Extraordinary items are usually stated in the financial statement in a separate line from the revenue. They are meant to be a one-off and infrequent event that should not occur often in the normal course of business. In fact, I will seriously consider part of the revenue as extraordinary profit so long as they are not generated from the core business or as mentioned "should not occur often in the the normal course of business". This is so that one can be conservative in the calculation and since one should not expect it to reoccur again in the next year or so.
Therefore, the frequency and likelihood of occurrence are to be the first factor in assessing these extraordinary item. If they are indeed that unlikely to occur, then they can be easily dismissed. In such a case, I will want a huge extraordinary loss so that I can buy at a much cheaper price provided that the company has sufficient financial strength to survive through it. Such example might be "Act of God", selling off of operation, lawsuit settlement or compensation.
However, in certain cases, such one-off event can be recurring of which then requires some careful examining. For e.g. the company might have a factory located in a flood-prone area in Thailand. After the flood, if the management treats this as a one-off event and not implement any measures like relocation or implementation of anti-flood measures, you can expect to have recurring extraordinary item year after year. Just look at how many times Wendy's at Liat Tower has suffered a loss for it, from damage to equipment to loss of income from closure of shop.
While extraordinary items are infrequent and should be discounted from the bottom line, they are not meant to be simply discarded. At the end of the day, they will still have an impact on the company's balance sheet and financial strength. One should be happy with the selling off of a high capex, unprofitable, cash-bleeding non-core operation. A lump-sum investment gain or settlement losses can double or halve the cash holding of a company and can even affect the dividend paid. In certain case, the company might return cash to the investor like in the case of San Teh. While the Japan's earthquake and nuclear incident are an Act of God, the company will face huge losses of physical asset and will have to fork out a rebuilding cost unless a catastrophic insurance is purchased.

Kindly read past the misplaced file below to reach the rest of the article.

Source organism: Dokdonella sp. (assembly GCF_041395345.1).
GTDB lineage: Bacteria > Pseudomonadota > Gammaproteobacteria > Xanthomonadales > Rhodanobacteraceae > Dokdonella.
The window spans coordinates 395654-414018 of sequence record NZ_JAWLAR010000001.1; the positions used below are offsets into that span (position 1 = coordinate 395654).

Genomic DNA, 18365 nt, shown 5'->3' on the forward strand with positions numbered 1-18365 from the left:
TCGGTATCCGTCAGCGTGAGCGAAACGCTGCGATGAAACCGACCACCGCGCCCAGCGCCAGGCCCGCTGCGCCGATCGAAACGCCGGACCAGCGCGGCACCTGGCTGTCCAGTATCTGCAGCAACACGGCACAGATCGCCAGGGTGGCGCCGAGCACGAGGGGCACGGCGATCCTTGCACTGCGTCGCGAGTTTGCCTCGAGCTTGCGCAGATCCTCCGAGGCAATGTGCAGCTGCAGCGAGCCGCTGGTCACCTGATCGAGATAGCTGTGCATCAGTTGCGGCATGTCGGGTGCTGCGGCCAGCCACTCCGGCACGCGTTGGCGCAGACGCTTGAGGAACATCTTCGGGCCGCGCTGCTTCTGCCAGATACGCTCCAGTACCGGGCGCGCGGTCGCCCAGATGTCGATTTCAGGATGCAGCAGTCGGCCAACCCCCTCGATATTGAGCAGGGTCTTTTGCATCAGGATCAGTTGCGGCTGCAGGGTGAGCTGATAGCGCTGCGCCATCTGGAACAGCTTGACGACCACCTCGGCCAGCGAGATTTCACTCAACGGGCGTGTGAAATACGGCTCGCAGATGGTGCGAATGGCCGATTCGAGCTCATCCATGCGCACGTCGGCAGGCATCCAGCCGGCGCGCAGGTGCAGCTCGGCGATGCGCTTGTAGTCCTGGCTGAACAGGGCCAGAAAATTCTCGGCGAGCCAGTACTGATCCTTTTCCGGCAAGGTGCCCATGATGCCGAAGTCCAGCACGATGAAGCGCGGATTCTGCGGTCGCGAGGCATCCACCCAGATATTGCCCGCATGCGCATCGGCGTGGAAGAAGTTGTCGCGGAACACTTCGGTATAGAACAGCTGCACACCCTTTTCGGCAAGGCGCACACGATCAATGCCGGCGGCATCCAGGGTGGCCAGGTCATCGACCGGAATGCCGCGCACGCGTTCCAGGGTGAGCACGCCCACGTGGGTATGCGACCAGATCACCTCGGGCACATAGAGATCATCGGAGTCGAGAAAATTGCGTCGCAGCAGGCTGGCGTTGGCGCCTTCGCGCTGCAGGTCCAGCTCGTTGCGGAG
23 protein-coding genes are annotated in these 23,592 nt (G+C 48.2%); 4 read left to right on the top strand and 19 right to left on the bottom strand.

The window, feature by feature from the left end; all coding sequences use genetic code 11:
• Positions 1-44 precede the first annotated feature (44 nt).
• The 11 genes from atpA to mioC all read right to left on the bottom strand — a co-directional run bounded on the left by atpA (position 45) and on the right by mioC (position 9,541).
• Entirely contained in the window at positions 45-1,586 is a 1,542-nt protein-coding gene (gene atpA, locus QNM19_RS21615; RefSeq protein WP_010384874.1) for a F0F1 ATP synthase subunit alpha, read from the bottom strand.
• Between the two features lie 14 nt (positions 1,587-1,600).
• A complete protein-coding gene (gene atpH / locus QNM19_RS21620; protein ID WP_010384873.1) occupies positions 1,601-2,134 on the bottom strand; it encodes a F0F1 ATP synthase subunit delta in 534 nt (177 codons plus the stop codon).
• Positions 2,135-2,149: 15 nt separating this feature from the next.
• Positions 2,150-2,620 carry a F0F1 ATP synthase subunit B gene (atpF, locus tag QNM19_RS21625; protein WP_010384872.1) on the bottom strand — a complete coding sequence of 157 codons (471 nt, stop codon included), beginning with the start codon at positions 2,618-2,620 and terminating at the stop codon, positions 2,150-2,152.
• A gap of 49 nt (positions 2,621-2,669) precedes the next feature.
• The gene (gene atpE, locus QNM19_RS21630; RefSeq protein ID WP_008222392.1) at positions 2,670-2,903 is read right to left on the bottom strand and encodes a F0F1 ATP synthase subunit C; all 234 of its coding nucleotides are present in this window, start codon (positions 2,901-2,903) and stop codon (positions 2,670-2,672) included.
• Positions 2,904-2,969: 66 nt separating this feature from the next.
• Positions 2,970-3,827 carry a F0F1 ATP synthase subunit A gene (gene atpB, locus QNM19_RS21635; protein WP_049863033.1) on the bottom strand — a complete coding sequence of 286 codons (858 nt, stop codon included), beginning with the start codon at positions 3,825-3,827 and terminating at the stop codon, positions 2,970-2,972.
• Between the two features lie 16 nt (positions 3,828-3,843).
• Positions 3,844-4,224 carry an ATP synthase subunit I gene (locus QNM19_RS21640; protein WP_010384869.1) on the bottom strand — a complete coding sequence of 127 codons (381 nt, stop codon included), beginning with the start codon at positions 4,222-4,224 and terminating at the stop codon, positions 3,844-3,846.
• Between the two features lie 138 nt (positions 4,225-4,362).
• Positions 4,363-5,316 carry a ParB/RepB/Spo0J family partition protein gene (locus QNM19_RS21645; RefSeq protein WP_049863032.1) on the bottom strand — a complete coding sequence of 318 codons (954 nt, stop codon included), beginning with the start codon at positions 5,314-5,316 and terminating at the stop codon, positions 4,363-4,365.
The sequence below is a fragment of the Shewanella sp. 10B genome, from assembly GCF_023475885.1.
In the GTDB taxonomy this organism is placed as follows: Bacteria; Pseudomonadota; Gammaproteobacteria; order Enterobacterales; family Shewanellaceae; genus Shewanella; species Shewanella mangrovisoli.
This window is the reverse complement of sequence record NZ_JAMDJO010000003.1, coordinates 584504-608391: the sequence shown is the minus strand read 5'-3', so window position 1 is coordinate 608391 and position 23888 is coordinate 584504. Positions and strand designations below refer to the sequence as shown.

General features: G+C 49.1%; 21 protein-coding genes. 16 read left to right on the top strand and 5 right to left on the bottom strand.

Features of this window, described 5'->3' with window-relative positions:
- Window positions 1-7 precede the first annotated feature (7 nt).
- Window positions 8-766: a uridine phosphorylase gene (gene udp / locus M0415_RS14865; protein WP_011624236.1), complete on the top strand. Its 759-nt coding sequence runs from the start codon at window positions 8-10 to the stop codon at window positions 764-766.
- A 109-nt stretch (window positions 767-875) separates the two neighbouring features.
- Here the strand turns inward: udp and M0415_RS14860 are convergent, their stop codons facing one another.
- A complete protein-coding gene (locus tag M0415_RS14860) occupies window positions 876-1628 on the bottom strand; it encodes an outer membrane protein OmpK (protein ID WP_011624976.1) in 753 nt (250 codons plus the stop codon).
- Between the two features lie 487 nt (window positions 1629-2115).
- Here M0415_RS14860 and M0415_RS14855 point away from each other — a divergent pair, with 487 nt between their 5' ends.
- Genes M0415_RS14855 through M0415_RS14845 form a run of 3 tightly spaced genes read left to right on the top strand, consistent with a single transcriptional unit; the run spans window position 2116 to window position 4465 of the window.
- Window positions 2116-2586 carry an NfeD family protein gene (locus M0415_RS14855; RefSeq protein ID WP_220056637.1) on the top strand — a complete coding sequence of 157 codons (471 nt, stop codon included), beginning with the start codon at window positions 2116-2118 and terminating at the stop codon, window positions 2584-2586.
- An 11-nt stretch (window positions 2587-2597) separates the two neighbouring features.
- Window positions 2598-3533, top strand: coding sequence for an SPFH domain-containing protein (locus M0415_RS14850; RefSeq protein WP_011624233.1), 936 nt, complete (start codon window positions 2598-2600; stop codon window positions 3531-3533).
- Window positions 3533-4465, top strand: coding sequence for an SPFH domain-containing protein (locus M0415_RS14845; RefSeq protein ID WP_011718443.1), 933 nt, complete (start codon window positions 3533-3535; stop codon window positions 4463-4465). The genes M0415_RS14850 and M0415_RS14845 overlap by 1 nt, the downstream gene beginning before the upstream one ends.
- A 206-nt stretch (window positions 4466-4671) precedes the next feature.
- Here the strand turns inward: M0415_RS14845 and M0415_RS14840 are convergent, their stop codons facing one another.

In another very special case, a company in a recessionary financial year might choose to take extraordinary provision or losses since losses might be expected anyway. What happens might then be that losses that should have occurred in the next FY or so has been accounted in the current one. For the next FY, the company will have a huge turnaround with massive profit gain where in fact the gain should have been minimized. It will then be very hard to assess the company's profit other than perhaps to combine the results for the past years and average it out.
To conclude, extraordinary items should be treated with extraordinary care and caution. A comprehensive analysis is needed for an understanding of its impact to the 3 different financial statements. The worse of all will be if the management fails to recognize a one-off event or if a "Big Bath" is being taken.